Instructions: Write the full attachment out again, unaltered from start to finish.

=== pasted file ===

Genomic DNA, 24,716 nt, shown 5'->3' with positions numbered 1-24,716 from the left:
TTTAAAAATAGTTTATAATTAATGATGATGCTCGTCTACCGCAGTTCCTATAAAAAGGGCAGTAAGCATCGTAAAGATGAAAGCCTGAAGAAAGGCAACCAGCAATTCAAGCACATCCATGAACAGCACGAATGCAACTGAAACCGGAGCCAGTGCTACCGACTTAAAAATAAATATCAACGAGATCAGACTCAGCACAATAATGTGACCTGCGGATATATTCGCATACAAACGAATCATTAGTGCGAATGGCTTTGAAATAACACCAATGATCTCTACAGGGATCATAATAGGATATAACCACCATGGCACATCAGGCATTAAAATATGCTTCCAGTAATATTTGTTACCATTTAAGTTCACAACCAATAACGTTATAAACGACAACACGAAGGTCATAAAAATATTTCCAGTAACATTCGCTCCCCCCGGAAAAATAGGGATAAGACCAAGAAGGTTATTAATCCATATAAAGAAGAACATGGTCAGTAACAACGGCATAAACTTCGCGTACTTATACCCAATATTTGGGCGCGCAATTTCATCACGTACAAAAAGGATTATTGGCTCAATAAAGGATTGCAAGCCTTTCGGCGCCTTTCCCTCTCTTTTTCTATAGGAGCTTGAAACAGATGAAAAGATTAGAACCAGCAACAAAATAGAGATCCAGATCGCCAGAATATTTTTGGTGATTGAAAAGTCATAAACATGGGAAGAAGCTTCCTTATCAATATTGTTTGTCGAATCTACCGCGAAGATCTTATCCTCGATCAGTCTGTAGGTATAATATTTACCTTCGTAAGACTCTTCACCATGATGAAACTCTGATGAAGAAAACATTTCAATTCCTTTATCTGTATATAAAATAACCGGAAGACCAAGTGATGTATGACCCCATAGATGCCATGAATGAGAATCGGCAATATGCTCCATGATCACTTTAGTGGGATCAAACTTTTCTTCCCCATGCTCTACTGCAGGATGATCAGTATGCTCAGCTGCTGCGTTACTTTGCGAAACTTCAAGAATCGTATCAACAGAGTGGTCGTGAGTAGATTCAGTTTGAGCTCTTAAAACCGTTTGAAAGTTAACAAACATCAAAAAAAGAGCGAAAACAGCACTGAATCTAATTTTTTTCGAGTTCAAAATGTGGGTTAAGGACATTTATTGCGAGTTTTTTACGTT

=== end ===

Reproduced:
Genomic DNA, 24,716 nt, shown 5'->3' with positions numbered 1-24,716 from the left:
TTTAAAAATAGTTTATAATTAATGATGATGCTCGTCTACCGCAGTTCCTATAAAAAGGGCAGTAAGCATCGTAAAGATGAAAGCCTGAAGAAAGGCAACCAGCAATTCAAGCACATCCATGAACAGCACGAATGCAACTGAAACCGGAGCCAGTGCTACCGACTTAAAAATAAATATCAACGAGATCAGACTCAGCACAATAATGTGACCTGCGGATATATTCGCATACAAACGAATCATTAGTGCGAATGGCTTTGAAATAACACCAATGATCTCTACAGGGATCATAATAGGATATAACCACCATGGCACATCAGGCATTAAAATATGCTTCCAGTAATATTTGTTACCATTTAAGTTCACAACCAATAACGTTATAAACGACAACACGAAGGTCATAAAAATATTTCCAGTAACATTCGCTCCCCCCGGAAAAATAGGGATAAGACCAAGAAGGTTATTAATCCATATAAAGAAGAACATGGTCAGTAACAACGGCATAAACTTCGCGTACTTATACCCAATATTTGGGCGCGCAATTTCATCACGTACAAAAAGGATTATTGGCTCAATAAAGGATTGCAAGCCTTTCGGCGCCTTTCCCTCTCTTTTTCTATAGGAGCTTGAAACAGATGAAAAGATTAGAACCAGCAACAAAATAGAGATCCAGATCGCCAGAATATTTTTGGTGATTGAAAAGTCATAAACATGGGAAGAAGCTTCCTTATCAATATTGTTTGTCGAATCTACCGCGAAGATCTTATCCTCGATCAGTCTGTAGGTATAATATTTACCTTCGTAAGACTCTTCACCATGATGAAACTCTGATGAAGAAAACATTTCAATTCCTTTATCTGTATATAAAATAACCGGAAGACCAAGTGATGTATGACCCCATAGATGCCATGAATGAGAATCGGCAATATGCTCCATGATCACTTTAGTGGGATCAAACTTTTCTTCCCCATGCTCTACTGCAGGATGATCAGTATGCTCAGCTGCTGCGTTACTTTGCGAAACTTCAAGAATCGTATCAACAGAGTGGTCGTGAGTAGATTCAGTTTGAGCTCTTAAAACCGTTTGAAAGTTAACAAACATCAAAAAAAGAGCGAAAACAGCACTGAATCTAATTTTTTTCGAGTTCAAAATGTGGGTTAAGGACATTTATTGCGAGTTTTTTACGTT